2. Materials and Methods

2.1. Observation Site and Data Collection

Air monitoring station (Figure 1) located in latitude 23.99N and longitude 90.42E in a suburban area of Gazipur was selected for this study. Overall area has very flat topography with height above the sea level of about 12.0 m. Sampling probe at the station is set at about 7.0 m above the ground. Vehicles, brick kilns, and road dusts are the major local sources of PM in the area. This study was confined to dry season (November to April) when this region severely suffers from high level of PM concentrations in the atmosphere [3, 4].

Figure 1: Location around the study area (Gazipur, Bangladesh).

Hourly PM10 and PM2.5 concentration data captured at Gazipur station were collected from the Clean Air and Sustainable Environment (CASE) Project of the Department of Environment (DoE), Dhaka. DoE applied Beta-Gauge monitors (Model BAM-1020, Met One Instrument Inc., USA) to continuously monitor atmospheric PM concentrations. The concentration data were carefully scrutinized; uneven and irrational data were expelled out from the data series before they were associated with air trajectories and analyzed further. Valid data capture of PM10 and PM2.5 concentrations in Gazipur during the study period was 94% and 93%, respectively.

2.2. Local Meteorology

According to [4], the meteorology of Dhaka and its vicinity is divided mainly into two groups: dry season (November to April) and wet season (May to October). For air quality study, dry season is further divided into two classes: (a) winter (November to January) and (b) summer (February to April). Winter is characterized with low temperature, high relative humidity (RH), weak sun, and rare precipitation, whereas summertime experiences higher solar radiation and temperature, and lower RH. Cloud coverage and rainfall in April are remarkably greater than those in other months in dry season. Gazipur receives mainly westerly, north-westerly, and northerly wind during November to March and southerly wind in April. Rainy season starts from May [4]. Wind patterns in association with PM pollution in winter and summer seasons are shown in Figure 8.

2.3. Trajectory Calculation and Clustering

Ninety-six-hour backward trajectories centered on Gazipur station with every 3-hour interval for the duration of November 2013 to April 2014 were calculated using Hybrid Single Particle Lagrangian Integrated Trajectory (HYSPLIT-4) model [14] on the platform of the analytical software “R” [13, 15] which was used to analyze the trajectories and concentration data. Global Reanalysis Meteorology Data downloaded from the archive of National Oceanic and Atmospheric Administration (NOAA) was used as input to the model. As those trajectories were associated with station concentration data, starting point of the trajectories was kept at 10.0 m above the ground. Trajectories equated for the whole dry season were grouped into 06 clusters according to their “angle distance matrix” which is a measure of how similar two back trajectory points are in terms of their angle from the origin, that is, the starting location of the back trajectories. The angle-based distance measure () is defined by (1) [13] as follows:where ; ; .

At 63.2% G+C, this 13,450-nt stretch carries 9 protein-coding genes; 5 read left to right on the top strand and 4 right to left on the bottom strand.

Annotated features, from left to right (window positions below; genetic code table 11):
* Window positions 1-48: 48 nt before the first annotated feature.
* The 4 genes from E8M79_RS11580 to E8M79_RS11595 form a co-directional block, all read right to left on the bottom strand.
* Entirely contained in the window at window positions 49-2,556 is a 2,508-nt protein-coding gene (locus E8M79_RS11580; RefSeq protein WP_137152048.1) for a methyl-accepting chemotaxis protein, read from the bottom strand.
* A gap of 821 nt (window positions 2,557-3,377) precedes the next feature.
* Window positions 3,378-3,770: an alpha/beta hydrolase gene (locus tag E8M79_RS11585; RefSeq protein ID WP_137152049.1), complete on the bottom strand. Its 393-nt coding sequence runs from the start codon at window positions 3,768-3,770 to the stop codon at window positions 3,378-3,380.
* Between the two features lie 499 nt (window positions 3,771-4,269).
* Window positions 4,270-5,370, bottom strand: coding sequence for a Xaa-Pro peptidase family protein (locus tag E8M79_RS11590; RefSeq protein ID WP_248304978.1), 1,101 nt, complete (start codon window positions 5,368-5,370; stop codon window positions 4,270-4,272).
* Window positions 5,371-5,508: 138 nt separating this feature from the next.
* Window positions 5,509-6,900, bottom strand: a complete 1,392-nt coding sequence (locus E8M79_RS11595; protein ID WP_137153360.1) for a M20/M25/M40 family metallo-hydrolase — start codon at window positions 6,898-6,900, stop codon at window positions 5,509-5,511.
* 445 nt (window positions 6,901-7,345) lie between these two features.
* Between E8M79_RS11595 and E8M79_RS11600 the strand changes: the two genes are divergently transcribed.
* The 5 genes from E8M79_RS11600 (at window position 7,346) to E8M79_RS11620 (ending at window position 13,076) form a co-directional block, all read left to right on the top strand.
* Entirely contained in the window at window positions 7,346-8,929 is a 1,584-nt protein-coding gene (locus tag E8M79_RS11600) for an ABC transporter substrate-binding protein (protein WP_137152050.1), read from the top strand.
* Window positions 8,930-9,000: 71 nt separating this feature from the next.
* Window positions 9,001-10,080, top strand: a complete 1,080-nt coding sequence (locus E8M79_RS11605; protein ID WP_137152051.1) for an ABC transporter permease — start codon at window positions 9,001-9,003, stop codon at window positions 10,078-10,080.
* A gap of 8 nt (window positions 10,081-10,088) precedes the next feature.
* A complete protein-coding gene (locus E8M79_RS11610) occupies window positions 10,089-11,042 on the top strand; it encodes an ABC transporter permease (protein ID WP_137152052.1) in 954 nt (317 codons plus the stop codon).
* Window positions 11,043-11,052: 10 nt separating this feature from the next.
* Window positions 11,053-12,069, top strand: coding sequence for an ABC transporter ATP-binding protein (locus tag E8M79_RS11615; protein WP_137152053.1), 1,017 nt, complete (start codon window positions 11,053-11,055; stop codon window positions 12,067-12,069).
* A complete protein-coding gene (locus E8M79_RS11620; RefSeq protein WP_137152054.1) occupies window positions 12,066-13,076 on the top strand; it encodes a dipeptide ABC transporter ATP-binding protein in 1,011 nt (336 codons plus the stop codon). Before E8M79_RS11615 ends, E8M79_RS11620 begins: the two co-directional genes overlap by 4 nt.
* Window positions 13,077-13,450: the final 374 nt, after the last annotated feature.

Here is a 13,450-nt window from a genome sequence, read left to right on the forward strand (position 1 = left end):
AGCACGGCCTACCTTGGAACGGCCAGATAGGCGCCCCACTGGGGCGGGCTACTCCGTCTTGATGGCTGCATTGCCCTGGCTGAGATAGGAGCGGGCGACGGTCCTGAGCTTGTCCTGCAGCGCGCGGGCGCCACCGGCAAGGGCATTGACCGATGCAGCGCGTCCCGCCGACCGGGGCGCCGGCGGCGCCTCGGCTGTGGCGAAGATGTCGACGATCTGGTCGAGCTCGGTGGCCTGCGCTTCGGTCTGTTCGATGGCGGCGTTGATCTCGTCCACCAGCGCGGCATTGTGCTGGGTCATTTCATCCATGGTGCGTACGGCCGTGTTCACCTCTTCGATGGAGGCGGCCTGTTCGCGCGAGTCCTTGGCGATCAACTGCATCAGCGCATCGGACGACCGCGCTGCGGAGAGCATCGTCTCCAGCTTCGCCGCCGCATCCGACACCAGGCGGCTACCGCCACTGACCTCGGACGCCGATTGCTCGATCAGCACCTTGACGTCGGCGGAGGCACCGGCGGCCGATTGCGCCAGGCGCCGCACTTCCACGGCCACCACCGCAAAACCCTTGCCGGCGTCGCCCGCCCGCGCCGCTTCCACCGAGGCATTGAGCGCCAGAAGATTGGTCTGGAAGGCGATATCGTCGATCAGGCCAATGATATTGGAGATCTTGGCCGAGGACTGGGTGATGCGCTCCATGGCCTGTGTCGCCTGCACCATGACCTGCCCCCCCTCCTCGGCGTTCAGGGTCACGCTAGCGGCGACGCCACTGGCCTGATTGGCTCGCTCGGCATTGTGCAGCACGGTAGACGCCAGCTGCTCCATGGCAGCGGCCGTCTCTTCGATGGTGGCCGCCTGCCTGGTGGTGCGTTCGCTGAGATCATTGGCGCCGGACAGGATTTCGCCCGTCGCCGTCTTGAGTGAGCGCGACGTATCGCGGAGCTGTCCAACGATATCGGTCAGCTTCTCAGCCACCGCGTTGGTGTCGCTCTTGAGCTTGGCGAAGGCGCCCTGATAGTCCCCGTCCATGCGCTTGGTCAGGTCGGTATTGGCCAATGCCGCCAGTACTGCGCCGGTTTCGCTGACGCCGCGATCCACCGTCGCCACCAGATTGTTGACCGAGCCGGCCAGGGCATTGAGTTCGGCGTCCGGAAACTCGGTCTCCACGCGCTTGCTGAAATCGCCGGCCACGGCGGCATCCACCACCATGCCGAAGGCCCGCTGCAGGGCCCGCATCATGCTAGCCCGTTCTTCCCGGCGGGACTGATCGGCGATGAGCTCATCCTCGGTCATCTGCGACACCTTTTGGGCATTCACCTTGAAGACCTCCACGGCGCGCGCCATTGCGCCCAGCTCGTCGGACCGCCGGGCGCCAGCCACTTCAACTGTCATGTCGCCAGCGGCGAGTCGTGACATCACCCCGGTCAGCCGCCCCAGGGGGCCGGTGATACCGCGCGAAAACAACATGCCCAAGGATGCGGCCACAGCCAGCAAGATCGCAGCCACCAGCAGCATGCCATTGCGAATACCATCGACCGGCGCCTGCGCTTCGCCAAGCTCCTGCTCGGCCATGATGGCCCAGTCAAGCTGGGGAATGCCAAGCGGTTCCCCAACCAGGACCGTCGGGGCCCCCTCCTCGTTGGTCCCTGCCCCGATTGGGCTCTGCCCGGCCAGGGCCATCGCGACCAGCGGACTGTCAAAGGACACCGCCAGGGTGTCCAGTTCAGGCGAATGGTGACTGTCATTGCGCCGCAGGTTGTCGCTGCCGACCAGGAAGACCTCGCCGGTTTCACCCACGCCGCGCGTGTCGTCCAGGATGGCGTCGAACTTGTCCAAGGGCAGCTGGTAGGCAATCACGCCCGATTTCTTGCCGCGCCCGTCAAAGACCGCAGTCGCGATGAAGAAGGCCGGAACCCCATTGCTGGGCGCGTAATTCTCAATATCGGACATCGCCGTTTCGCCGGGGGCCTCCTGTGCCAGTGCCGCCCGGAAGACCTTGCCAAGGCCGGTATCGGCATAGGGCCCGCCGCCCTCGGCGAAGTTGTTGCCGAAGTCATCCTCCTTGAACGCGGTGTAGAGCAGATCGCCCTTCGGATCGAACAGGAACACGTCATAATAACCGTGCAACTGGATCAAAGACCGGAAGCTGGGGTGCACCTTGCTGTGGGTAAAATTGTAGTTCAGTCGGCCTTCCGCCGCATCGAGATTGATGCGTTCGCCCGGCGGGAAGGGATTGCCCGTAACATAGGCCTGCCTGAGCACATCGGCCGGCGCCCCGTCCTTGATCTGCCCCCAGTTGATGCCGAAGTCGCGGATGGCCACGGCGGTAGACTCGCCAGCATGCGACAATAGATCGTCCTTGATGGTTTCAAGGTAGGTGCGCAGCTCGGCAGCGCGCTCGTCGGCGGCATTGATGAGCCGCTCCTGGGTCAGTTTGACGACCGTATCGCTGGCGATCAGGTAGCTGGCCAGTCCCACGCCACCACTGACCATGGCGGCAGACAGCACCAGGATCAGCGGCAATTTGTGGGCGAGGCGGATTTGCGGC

and are the coordinates of the Gazipur station, that is, the starting location of the trajectories, and are the latitude and longitude coordinates of the trajectories 1 and 2.

2.4. Probability of PM Association of Trajectories

Local source profile in a region and the dominating particle-size in the trends in PM10 concentrations may provide initial important information about the sources. The prime local sources of PM pollution in Gazipur are vehicles, brick kilns, and fugitive dusts [5, 16]. PM2.5 fractions in PM10 concentration emitted from brick kilns and fugitive dusts are not so remarkable, 0.33 [17] and 0.15 [18, 19], respectively. Vehicles around Gazipur station are also not so crowded like Dhaka where vehicle emission accounts for about 36% of PM pollution [5]. PM2.5 to PM10 ratio in such an environment may be an important indicator of long range pollution. We calculated the probability of each trajectory cluster to associate with different ranges of PM10 concentrations and PM2.5 to PM10 at the station. We assessed the correlation between trajectories and long range PM pollution at the station following several conditions: (a) degree of PM10 concentrations associated with each cluster’s trajectories, (b) degree of PM2.5 fraction associated with each cluster’s trajectories, and (c) type of local sources on the paths of the trajectories. High PM10 concentrations with higher PM2.5 fraction from the directions with weak local source profile should indicate high probability of carrying pollution from distant sources. We later distinguished the months being dominated with those responsible trajectories using “timeprop” plot (Figure 6). Assessment on the long range pollution resulting from this trajectory-concentration association was matched and judged with transboundary source-regions identification by CWT method (Figure 7), with the pollution roses at the station (Figure 8), and also with the monthly AOD over South Asia (Figure 10).

Hourly concentrations of PM10 and PM2.5 to PM10 ratio were associated with trajectories arrived at the respective hours at the station. Probabilities of each trajectory cluster to carry different range of PM10 concentration and of PM2.5 to PM10 ratio at the station were then calculated according to the following: where is the probability (in percent) of trajectories under cluster to be associated with PM10 concentration (or PM2.5 to PM10 ratio) > ; is the number of trajectories under cluster associated with PM10 concentration (or PM2.5 to PM10 ratio) > ; is the total number of trajectories under cluster . Thus, C1 trajectories had 81% probability of associating with PM10 concentrations greater than 150 μg m−3—meaning that whenever air blew along the route of C1 trajectories, PM10 concentrations at the station were, in 81% of the time, greater than 150 μg m−3.